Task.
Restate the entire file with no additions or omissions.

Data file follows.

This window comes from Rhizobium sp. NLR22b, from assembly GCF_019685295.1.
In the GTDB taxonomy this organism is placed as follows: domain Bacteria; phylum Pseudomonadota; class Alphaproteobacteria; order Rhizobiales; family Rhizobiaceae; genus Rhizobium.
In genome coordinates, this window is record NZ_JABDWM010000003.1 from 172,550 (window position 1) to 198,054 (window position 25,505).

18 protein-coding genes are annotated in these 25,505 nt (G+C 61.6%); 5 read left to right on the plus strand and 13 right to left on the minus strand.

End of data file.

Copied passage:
This window comes from Rhizobium sp. NLR22b, from assembly GCF_019685295.1.
In the GTDB taxonomy this organism is placed as follows: domain Bacteria; phylum Pseudomonadota; class Alphaproteobacteria; order Rhizobiales; family Rhizobiaceae; genus Rhizobium.
In genome coordinates, this window is record NZ_JABDWM010000003.1 from 172,550 (window position 1) to 198,054 (window position 25,505).

18 protein-coding genes are annotated in these 25,505 nt (G+C 61.6%); 5 read left to right on the plus strand and 13 right to left on the minus strand.